Today I have an interview with CA Lang, Canadian author of the recent released dieselpunk Blightcross.
I tend to fill notebooks with pre-writing before starting the novel. How much depends on the type. With Blightcross it was a pile of outlining, character sketches, history, and chaotic senseless diagrams and flowcharts. I tried writing a historical novel and it ended up involving over a month of pure research, in addition to the character sketches and detailed outlines and chaotic senseless diagrams and flowcharts. So like any good Taurus, I tend not to jump into anything without a good idea of where it’s going and how I’m going to do it.
It’s hard because naturally you gravitate towards your main character. By default I’d have to go with Capra, but sometimes Helverliss reminds me too much of my own pretentious neurotic side to not find totally endearing. In the end though, it still has to be Capra–she had been a character in my head for a while and I’d tried her in other stories before Blightcross happened. It really is her story.
Readings. I’ve never been a fan of my own voice and felt awful when told to read out loud in high school. When I do a reading, that kind of juvenile anxiety comes back and I feel like a complete toolbag. I play guitar in public and can deal with it, but reading for an audience is one of the most terrifying things I can think of. Twice as terrifying when you’re being judged both on your personality and elocution as well as the written work itself. It eases after doing it for a few minutes, so it’s not a huge issue. It’s just the weeks of sheer terror beforehand that I find barely tolerable.
I use them because I’m a pragmatist. I don’t like physically owning books because I have no place to store them and have a constant fear of losing my page when distracted by something that’s more interesting or urgent than the book. And that whole thing about the smell of them just doesn’t make sense to me–often they smell rank and paging through old ones is painful. At the same time I’m not going to rave about them as the wave of the future. They’re simply another option that works for some and not for others. I remember years ago authors discussing this like it was the end of the world, but obviously people are buying ebooks and nobody is losing revenue of it. They’re a great development and as reader I enjoy them much more than paper ones. But I get why others don’t like them and that’s okay too.
At one point long ago, I would do music stuff during the day, then write all night. This was before any interest in my own health and fitness and involved lots of cigarettes and missed meals. Now I’m a lot more flexible and cram in writing whenever I can, including during breaks at the day job. A general target is 2000 words per day, seven days per week. These days I have too much going on to be able to do that, partly because I can’t concentrate if I haven’t had enough exercise. I did a lot of writing at the expense of relationships and my own wellbeing, so have adjusted priorities to make sure that when I do write, it’s coming from a good place and not just pure obsession. Being able to crank out a first draft in 3 months or less is nice, but the things it does to my life are not.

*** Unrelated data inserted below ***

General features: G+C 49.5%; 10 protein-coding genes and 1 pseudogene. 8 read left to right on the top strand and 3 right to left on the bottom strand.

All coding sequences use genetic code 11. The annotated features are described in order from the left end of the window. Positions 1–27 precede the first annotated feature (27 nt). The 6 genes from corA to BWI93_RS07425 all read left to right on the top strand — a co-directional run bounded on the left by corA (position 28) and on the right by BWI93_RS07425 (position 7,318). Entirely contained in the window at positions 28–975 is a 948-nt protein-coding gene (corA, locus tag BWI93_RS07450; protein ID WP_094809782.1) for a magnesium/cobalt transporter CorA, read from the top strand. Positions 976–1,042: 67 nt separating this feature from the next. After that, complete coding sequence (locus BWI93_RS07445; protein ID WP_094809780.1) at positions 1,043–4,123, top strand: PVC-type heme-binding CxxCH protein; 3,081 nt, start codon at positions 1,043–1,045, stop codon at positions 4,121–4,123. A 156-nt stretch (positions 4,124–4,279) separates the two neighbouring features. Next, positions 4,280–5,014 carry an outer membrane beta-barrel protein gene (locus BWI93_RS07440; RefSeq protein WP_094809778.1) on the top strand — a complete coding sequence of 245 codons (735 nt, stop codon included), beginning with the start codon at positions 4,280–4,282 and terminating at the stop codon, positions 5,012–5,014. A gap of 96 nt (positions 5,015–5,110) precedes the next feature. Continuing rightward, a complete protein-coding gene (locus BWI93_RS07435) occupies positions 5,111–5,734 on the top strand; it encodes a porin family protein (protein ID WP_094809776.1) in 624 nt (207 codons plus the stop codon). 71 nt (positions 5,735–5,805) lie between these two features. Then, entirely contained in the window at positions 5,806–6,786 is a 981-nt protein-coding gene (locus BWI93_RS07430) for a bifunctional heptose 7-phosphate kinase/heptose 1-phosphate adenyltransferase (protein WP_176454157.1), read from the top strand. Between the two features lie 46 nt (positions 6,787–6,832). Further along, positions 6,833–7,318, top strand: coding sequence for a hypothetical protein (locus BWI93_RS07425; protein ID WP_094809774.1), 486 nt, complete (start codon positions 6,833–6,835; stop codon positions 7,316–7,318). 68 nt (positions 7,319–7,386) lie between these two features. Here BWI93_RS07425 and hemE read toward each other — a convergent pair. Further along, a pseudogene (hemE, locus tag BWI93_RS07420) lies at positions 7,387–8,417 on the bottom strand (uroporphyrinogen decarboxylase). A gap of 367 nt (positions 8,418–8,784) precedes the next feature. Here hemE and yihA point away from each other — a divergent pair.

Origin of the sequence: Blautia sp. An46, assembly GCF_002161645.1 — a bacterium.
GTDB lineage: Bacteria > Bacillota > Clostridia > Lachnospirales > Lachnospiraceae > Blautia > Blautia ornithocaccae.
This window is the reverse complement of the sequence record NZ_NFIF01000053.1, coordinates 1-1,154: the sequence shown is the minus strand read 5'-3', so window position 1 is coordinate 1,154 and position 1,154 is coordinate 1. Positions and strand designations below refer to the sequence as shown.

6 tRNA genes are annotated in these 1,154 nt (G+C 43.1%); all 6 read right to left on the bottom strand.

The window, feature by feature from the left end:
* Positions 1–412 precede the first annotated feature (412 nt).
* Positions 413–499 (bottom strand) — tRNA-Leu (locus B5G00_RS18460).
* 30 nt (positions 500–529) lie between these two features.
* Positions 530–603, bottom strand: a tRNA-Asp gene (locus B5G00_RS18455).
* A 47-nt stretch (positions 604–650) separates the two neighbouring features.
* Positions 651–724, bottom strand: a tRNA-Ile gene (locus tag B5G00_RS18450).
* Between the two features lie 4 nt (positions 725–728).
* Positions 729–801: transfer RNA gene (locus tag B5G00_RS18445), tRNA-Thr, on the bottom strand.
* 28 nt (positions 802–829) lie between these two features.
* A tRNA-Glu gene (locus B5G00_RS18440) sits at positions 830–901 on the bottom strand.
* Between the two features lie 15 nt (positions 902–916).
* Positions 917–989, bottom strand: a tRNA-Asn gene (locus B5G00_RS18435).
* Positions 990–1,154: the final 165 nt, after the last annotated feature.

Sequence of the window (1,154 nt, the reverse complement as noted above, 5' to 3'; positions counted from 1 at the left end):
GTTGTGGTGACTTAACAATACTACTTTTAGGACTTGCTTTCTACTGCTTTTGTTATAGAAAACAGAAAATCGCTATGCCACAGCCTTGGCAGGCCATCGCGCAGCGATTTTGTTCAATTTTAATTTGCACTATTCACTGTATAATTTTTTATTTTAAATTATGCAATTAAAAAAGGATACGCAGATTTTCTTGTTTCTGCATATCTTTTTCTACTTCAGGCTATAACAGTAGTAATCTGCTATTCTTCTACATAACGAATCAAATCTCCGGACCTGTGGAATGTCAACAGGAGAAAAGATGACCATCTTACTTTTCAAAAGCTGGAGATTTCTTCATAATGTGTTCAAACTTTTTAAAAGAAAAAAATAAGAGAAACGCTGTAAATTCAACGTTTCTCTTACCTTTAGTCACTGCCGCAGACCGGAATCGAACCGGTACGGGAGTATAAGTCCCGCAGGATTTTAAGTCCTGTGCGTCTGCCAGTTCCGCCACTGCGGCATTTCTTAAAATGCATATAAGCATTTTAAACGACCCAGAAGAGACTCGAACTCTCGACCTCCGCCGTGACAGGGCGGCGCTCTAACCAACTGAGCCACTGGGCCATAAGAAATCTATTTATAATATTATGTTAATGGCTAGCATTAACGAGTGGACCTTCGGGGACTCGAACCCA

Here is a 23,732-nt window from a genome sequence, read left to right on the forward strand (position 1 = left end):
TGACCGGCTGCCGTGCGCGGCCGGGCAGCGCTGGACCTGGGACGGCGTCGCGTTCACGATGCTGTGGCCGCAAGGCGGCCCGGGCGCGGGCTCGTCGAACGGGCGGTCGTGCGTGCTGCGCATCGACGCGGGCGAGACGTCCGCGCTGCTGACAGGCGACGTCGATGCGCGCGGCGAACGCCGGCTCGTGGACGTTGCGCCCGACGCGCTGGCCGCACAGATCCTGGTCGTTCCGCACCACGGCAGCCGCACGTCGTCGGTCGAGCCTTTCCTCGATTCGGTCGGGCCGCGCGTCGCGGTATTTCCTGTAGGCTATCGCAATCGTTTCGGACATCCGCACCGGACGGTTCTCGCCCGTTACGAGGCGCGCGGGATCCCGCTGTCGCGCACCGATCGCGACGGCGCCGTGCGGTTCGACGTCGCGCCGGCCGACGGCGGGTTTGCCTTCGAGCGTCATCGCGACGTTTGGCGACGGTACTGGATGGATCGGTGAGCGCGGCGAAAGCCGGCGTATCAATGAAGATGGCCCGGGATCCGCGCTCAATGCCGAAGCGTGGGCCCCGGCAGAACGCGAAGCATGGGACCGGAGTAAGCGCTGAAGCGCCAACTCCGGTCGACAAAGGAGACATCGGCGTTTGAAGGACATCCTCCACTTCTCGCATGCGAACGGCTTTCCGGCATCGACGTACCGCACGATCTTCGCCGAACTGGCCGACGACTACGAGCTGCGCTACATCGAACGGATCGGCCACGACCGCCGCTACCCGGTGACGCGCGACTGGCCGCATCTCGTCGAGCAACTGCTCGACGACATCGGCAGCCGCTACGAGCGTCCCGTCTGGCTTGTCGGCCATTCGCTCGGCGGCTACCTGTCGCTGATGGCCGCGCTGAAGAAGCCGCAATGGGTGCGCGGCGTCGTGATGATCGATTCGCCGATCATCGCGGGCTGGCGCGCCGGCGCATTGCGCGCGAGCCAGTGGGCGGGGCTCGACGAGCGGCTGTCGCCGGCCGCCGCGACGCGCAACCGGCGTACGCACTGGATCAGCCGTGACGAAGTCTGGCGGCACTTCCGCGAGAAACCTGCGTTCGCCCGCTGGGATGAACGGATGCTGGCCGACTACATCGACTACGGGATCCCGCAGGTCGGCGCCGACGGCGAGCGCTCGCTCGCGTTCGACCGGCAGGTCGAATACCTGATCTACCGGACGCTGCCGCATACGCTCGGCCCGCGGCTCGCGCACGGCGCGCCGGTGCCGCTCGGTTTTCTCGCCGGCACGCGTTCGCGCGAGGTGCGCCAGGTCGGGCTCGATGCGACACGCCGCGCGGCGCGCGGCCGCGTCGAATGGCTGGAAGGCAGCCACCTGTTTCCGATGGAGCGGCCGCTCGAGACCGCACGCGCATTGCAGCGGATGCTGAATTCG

About CA Lang
C. A. Lang is a product of Nelson, British Columbia, and it shows. Growing up around Victorian architecture likely had something to do with his appreciation of steampunk, although we’re not quite sure why he felt the need to ditch the steam engines and go all internal-combustion on the genre. He has settled in Kelowna, B.C., where sometimes he can be found abusing a gigantic jazz guitar in public, hanging around certain wineries, and running obscene distances.
In a world rebuilding after global mechanized war, chaos and ethnic tensions rule.
City-states like Blightcross prosper under dictatorships built upon oil production. Refugees flock to the city-state to find work in the massive oil refineries. The black blood of Blightcross is replacing vihs-draaf, the magic of the Ehzeri people, but magic hasn’t entirely disappeared…yet.
For fugitive soldier and thief Capra Jorassian, Blightcross is an opportunity to earn enough money for her freedom. Stealing an enchanted painting from the dictator’s collection is nothing new. But the simple heist gets complicated quickly when Capra’s childhood friend shows up, bent on bringing her back for court martial. Then her eccentric employer, the creator of the painting, is kidnapped, throwing Capra into a struggle for the survival of Blightcross, with only her enemies as allies.
Till Sevari, the mad dictator of Blightcross, wants the secrets of the painting, and he’ll do anything to get them. But when the deadly forces within the painting spiral out of his control, Capra is the only one who can defeat them – by finding a power just as deadly, hidden beneath the lies of her own culture…
Blightcross breaks the boundaries of steampunk, using fantasy to explore the world of post-colonialism and the greed of oil dependent cultures.